Some catastrophes cannot be anticipated. COVID-19 alone saw many businesses face some of the most significant unprecedented changes to how they operate literally overnight. Naturally, some will have found this more straightforward than others.

Those that had the most notable success will be those working already in an environment that is accustom to change. Those more agile, with strategies in place that support all change, sudden or otherwise, will have a workforce that copes with change more readily.

The key to change success is as much down to workforce perception as the process used. Ensuring that an organisation can adapt rapidly to changing circumstances has become known as agile and is something we all should strive for.

A path of continual learning

The pandemic has shown us that we require both human and artificial intelligence to pursue constant learning and adapt to changing realities.

The most successful organisations understand and use data and analytics, feedback and assessments to keep a close eye on progress, the efficiency of the new measures and their ability to ensure they integrate and continue.

In today’s world, a post mortem at the end is no longer the best way to use the data and analytics available for project management. Instead, they should seek to replace them with instant assessments and identify immediate changes necessary along the route.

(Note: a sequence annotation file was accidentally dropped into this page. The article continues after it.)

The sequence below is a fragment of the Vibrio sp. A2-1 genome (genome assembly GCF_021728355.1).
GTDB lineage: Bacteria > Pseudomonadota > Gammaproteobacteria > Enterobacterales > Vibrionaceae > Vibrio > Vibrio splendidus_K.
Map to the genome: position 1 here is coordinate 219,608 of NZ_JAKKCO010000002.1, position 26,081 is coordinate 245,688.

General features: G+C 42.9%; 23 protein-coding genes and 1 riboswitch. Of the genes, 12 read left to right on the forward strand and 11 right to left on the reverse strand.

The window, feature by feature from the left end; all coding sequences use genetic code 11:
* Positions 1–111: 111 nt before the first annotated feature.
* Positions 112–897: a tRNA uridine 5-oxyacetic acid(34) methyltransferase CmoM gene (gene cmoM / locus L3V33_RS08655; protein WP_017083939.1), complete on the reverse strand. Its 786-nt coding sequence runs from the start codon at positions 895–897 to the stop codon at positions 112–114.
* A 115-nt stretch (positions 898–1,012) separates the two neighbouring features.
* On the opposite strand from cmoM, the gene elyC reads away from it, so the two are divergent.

Using AI and human feedback can set the next step in the game plan. We can overcome the obstacles of number three above if we become more fluid.

Leadership

Organisations need to ensure that the leaders are the right ones to lead change. Being a good manager doesn’t necessarily make for a good project manager or change leader. Change management courses can help a business create leaders with the skills required to manage change successfully and be more agile.

A skillset combining soft and hard skills, communication, empathy, making tough decisions when needed, and managing conflict is critical to a leader’s chance of success.

Senior leaders calling for change must also play their part in the process. They must embrace the need to change their management style. Often they understand the need to try new things but fail to lead in a way that supports their understanding.

Communication is vital to foster buy-in, organise teams comprising individuals with the skills needed to reach success, and influence others to support and help.

Learning how to manage change digitally can help businesses bring together all of the elements for successful change management. Whilst it is not the solution, it can be a tool that drives it.

Conclusion

Coronavirus hasn’t taught us anything we should not have learned before. What it has done is perhaps now speeded up the pace at which we must understand it to guarantee success in the future. We should seek to review our plans; agile workforces have highlighted the need to increase communication.

Teamwork requires more work than ever before as remote workforce levels continue to grow and are highly likely never to return to pre-covid levels. Leaders who embrace and facilitate their businesses to adapt will see a brighter future than those wishing to return to how life was pre-covid.